Desmond Kane

Ronnie O’Sullivan should name and shame after Twitter claims

Desmond Kane

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Amid some heavy snow and dipping temperatures, Ronnie O'Sullivan washed up at the Masters at London's Alexandra Palace back in January during his 11-month absence from snooker to watch a semi-final between Mark Selby and Graeme Dott.

It was a turgid match that saw 10 frames take over five hours to see off, and one completely at odds with the flamboyant nature in which the world champion likes to perform. It conspired to produce the sort of fare the game's blue-chip figure loathes participating in, far less watching. Selby v Dott on BBC2 highlighted why snooker missed 'The Rocket'.

On a self-enforced sabbatical, O'Sullivan said he only turned up because he lived in the vicinity and his mate wanted to watch some snooker. He remains nothing if not unpredictable.

As O'Sullivan sat chatting to players from yesteryear in the form of television pundits John Virgo and John Parrott in the media room, who looked as startled as everybody else by his unannounced arrival, it was difficult to escape from the conclusion that here was a man who was missing snooker.

Not only the sport, but the limelight it provided for him, an unusual form of oxygen for the attention seeker.

He may claim otherwise, repeatedly over the years with his tiresome threats to retire, but suggesting O'Sullivan does not like the fame snooker brings him is like actors claiming they do not like watching themselves in movies.

Left out in the cold in January, he prefers some heat. O'Sullivan loves publicity, sometimes to his own detriment as we witnessed on Tuesday. Here is a figure who should not be clamping himself to issues that do not really concern him, but he could not resist the temptation to involve himself in the Stephen Lee match-fixing disgrace.

His comments on Twitter yesterday in the wake of Trowbridge's Lee being found guilty of "frame and match-fixing" remain ill-advised. And unfounded.

Free speech is all well and good, but the main point the World Snooker chairman Barry Hearn will be putting to O'Sullivan is that there has to be a responsibility when making such claims. Spouting insinuations on social networking sites from the comfort of your own living room without offering supporting evidence of the players in question is a dangerous business.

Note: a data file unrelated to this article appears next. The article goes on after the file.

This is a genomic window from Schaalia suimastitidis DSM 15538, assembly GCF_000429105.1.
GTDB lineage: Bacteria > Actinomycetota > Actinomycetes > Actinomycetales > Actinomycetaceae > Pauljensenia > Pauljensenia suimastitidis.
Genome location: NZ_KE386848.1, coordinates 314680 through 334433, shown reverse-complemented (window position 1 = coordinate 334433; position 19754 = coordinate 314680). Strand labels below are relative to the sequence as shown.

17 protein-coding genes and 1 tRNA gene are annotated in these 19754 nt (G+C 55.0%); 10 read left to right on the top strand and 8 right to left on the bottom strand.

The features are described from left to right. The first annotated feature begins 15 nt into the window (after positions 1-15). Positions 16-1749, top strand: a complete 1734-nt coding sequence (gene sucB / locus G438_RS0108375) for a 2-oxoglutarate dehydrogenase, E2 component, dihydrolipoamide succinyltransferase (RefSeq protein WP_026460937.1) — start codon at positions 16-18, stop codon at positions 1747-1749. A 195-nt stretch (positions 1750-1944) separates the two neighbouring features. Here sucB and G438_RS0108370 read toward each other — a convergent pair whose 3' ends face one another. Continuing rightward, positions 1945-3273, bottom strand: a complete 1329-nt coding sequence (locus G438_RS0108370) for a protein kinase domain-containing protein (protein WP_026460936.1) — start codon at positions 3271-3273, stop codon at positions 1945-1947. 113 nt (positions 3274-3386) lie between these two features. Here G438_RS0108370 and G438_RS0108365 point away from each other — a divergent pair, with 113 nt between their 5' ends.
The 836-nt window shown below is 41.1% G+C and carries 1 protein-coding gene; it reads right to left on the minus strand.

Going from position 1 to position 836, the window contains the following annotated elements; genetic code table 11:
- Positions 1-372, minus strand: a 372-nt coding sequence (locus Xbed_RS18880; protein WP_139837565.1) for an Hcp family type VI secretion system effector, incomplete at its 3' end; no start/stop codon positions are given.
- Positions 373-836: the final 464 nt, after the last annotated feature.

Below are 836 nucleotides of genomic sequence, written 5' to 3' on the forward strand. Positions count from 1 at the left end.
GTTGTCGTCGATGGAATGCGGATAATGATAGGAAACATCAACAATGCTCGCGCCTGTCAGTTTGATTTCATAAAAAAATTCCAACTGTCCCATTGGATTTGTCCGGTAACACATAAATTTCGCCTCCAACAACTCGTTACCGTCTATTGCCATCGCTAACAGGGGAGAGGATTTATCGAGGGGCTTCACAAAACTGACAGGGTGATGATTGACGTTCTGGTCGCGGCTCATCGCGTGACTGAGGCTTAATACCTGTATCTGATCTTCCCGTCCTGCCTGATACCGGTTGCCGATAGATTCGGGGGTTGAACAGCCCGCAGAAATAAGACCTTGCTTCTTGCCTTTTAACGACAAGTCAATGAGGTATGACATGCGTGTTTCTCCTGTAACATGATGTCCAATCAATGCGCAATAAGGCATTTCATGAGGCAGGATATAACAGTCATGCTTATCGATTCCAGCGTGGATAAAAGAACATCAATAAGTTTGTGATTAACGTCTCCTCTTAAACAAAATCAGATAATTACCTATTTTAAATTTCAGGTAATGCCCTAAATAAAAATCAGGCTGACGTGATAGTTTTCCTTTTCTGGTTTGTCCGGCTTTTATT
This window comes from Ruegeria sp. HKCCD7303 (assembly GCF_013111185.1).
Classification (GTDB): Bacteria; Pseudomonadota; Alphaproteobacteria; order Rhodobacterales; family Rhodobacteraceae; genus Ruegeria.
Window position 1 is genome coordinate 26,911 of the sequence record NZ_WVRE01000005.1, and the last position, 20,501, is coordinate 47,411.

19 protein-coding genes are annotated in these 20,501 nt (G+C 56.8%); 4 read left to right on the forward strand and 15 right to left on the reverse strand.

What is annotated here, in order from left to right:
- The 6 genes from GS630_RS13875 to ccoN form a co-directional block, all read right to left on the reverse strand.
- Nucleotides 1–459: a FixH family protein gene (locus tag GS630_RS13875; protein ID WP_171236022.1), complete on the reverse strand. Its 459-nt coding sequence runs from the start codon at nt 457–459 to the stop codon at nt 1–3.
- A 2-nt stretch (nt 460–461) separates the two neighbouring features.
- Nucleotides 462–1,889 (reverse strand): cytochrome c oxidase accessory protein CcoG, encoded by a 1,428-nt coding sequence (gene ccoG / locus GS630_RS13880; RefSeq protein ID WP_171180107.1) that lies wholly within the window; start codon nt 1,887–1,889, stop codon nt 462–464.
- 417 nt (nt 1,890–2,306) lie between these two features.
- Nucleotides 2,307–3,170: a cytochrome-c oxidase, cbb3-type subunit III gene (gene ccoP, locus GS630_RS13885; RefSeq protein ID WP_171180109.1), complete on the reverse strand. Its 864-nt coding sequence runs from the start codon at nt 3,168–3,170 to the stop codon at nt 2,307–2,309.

Since Hearn, the former manager of Steve Davis, returned to snooker back in 2010, it is also an offence for professionals to keep such knowledge to themselves. O'Sullivan has probably left himself snookered because he could not help himself. His claims are damaging and unsubstantiated.

He is only tweeting hearsay which is likely to see him scalded by the authorities for bringing the game into disrepute unless he is willing to provide a dossier on the figures who he knows are involved.

His outburst does nothing to help his fellow players, the best of whom are competing this week in the Shanghai Masters in China. While the fall-out from Lee's shenanigans and the damning 35-page dossier that is likely to see his career effectively ended for throwing frames and matches begins to take effect, O'Sullivan suddenly becomes part of the plot for no apparent reason.

Most players are honest triers attempting to make a living from the game who would never dream of throwing a frame, but mud sticks. It will not take much for Joe Public with a passing interest in snooker to think: 'If one's at it, they all must be at it.' O'Sullivan has fed the beast with his tweets.

O'Sullivan has a brilliant brain, frequently turning snooker into an art form. He is probably the greatest player in the history of the sport with his five world titles, easily the best to watch, but like some of his compatriots picking up a cue, he is not the brightest of characters away from the baize.

Will sponsors be attracted to a sport when the world champion is claiming players are throwing frames? Social networking sites such as Twitter and Facebook are toxic by their very nature, good it seems only for highlighting a lack of basic intelligence and common sense.

In the aftermath of the wretched and unfounded Twitter campaign against Lord McAlpine, do some of these characters think before they tweet or post? Obviously not. The ongoing TV presenter Phillip Schofield showed an astonishing lack of judgement when he became a celebrity nonce hunter 10 months ago by brandishing a list of suspected paedophiles assembled from internet hearsay in front of the Prime Minister David Cameron.

O'Sullivan's outburst on Twitter was unnecessary, unhelpful and self-harming. It paints an untrue picture of a sport that has made him over £7 million in career earnings. Biting the hand that feeds him springs to mind. There are a smallish number of corrupt figures in every sport. Not just snooker.

Alleging that the game is bent says more about O'Sullivan than snooker. It says more about the toxic brand that is Twitter. If O'Sullivan has time to tweet, he has time on his hands.

It would not be absurd to suggest he would be better off playing the sport he loves rather than needlessly harming it.

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